This month, the U.S. Congress poured salt in the wounds: The Senate recommended slashing $14 billion in student aid programs as part of the budget reconciliation process. The House of Representatives proposed nearly $9 billion in similar cuts, forcing the average student borrower to pay an additional $5,800 in already unaffordable debt. Despite some unusual Republican dissent in the ranks, late last night, the budget bill passed by a razor thin margin. The final bill included $50 billion in cuts including $14.3 billion in cuts to federal higher education funding Ã¢â‚¬â€ the largest cuts to federal student loans in American history. (Though the reconciliation bill received much negative response from Democrats and even a few Republicans, very few people spoke out against the education cuts, focusing instead on issues like Medicare and food stamps.) Eighteen-year-olds now must borrow tens of thousands of dollars to invest in themselves Ã¢â‚¬â€ because their country will not invest in them.
Moreover, federal tax policy isn't exactly working in the favor of young people making low wages. We can't ask our buddies in the White House to just write off our student loan payments. We pay taxes on each and every dollar that we make in wages, tips, and salaries. We don't have stock portfolios, houses, and other assets to re-structure our tax liability. We bear the full brunt of life without loopholes Ã¢â‚¬â€ but forget fairness: struggling to limit the size of a hurricane-wrecked federal budget, Congress has made it clear that they are prepared to treat us a good deal worse than they already have Ã¢â‚¬â€ before they dare close the loopholes, shut down the giveaways, and trim the no-bid contracts for the well-connected and well-off.
Parents: remember that youthful knot in your stomach as you looked at the world after graduation and wondered about your place in it? We do that too. Only we look at the world as twenty-somethings sandbagged with the kind of debt that, until recently, would have taken decades to accrue. Recent surveys by the Cambridge Consumer Index and the Education Department confirm that student borrowers are deferring major life decisions like the purchase of a first home or marriage.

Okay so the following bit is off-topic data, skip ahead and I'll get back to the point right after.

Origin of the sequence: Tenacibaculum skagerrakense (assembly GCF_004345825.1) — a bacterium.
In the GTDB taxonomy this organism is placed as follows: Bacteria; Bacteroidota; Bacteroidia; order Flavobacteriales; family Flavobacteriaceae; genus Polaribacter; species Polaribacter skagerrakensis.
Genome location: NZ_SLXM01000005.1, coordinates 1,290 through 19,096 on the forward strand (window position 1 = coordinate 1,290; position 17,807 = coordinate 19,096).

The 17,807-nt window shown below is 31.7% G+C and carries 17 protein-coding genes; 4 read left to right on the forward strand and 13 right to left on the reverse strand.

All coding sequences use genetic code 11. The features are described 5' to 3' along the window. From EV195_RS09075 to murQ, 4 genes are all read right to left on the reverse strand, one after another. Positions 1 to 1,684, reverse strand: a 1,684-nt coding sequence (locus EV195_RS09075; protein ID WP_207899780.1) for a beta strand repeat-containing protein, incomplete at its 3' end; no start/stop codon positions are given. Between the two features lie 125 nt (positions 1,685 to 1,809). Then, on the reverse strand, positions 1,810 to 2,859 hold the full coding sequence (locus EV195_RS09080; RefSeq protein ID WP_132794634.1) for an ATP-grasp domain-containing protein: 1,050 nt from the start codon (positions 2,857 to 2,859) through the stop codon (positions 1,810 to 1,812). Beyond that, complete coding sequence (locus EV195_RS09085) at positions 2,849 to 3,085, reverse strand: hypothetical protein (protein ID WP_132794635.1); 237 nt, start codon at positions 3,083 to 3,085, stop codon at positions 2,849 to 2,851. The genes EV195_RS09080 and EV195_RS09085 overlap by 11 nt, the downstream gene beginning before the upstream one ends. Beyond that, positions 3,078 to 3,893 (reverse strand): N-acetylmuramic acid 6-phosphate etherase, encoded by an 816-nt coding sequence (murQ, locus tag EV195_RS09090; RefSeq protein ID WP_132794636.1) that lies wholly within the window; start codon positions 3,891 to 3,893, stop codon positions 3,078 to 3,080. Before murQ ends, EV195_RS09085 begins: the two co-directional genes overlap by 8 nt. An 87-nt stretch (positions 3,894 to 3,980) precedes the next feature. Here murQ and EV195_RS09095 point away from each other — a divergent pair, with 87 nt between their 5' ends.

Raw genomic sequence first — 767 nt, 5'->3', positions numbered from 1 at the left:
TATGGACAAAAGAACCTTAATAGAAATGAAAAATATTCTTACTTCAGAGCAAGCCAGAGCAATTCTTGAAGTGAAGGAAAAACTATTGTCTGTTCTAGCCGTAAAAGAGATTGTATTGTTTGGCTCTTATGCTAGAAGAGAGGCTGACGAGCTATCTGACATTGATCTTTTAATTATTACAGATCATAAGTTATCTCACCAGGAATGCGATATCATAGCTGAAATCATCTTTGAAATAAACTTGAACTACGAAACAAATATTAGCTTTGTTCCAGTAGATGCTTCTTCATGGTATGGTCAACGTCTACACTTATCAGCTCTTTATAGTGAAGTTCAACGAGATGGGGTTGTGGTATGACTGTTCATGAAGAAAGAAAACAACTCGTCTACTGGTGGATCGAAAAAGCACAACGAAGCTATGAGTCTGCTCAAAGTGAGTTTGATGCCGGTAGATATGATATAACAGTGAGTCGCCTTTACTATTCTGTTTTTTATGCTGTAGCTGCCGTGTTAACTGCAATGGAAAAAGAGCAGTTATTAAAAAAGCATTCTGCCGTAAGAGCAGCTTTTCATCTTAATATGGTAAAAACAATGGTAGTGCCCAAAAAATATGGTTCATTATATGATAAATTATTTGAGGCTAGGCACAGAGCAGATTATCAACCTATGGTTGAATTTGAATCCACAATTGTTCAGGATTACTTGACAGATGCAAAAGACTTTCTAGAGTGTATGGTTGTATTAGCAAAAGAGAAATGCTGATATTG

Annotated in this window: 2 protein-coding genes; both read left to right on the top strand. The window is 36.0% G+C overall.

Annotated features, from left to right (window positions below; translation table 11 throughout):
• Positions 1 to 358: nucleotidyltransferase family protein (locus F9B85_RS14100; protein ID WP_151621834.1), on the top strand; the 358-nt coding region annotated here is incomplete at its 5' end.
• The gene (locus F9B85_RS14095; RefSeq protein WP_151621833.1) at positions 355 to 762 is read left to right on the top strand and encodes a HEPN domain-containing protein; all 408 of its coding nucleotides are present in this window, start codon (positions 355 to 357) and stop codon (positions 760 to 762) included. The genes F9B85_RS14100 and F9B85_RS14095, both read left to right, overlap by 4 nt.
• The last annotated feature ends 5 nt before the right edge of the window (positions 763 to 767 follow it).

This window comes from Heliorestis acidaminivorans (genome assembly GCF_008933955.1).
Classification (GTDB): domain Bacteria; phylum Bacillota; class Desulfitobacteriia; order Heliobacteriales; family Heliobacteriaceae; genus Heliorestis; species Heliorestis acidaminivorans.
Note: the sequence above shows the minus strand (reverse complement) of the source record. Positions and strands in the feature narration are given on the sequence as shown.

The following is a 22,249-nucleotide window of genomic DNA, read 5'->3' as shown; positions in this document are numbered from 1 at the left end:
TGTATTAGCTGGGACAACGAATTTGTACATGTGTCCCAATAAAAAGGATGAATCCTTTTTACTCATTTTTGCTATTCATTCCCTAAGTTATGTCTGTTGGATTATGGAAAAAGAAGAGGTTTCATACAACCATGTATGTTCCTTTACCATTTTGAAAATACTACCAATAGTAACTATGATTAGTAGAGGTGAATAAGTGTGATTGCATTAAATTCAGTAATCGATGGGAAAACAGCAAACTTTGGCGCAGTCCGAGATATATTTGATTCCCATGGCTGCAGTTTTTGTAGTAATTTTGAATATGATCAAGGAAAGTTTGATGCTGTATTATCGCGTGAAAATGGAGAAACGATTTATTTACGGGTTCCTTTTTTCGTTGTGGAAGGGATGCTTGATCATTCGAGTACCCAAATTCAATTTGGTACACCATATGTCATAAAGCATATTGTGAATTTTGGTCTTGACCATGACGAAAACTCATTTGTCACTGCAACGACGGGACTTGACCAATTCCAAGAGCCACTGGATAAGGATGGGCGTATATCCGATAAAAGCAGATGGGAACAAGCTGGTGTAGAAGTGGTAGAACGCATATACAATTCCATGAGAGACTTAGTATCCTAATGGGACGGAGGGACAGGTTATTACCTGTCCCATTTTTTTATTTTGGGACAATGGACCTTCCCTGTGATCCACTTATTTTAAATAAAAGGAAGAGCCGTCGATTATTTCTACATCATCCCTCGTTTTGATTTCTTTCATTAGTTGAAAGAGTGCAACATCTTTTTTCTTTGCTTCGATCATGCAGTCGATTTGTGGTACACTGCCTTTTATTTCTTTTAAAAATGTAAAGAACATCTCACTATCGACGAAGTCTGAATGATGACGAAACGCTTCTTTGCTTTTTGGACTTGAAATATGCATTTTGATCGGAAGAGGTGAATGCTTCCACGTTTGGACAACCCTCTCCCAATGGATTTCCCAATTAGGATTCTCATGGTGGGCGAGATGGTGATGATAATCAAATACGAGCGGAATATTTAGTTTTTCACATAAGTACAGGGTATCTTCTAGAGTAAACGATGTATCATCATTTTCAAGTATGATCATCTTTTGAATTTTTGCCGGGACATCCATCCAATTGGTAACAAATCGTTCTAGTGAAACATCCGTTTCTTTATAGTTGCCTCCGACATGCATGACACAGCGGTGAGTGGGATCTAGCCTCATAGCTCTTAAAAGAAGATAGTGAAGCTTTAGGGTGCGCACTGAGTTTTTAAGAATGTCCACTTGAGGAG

Energetic young college grads could soon invest in start-ups, emerging markets and new technologies if we entered adulthood burdened only by our high expectations and ideals. Educational debt hobbles the very group of risk-takers and innovators that has historically rejuvenated the American economy when, like now, it starts to flag. Love us, hate us, tolerate us Ã¢â‚¬â€ young people are your future. Fail to invest in us at your own peril. Thirty years from now we won't be able to take care of our parents if we're still living in a converted closet in a group house.
So here's our counter-offer: We need common sense policies that relieve the debt burden on students and recent graduates. Parents of students and recent graduates: tell them not to cut one dime of student aid. Tell them you'll remember how they voted and promise to hold them accountable. We'll do the heavy lifting, but we need you to let Washington to know that you're watching and that you care about the issue.
Work with us now to affect change, and we promise we'll never have to trade you into the traveling circus for a week's worth of Ramen noodles or sell you on eBay to cover the rent.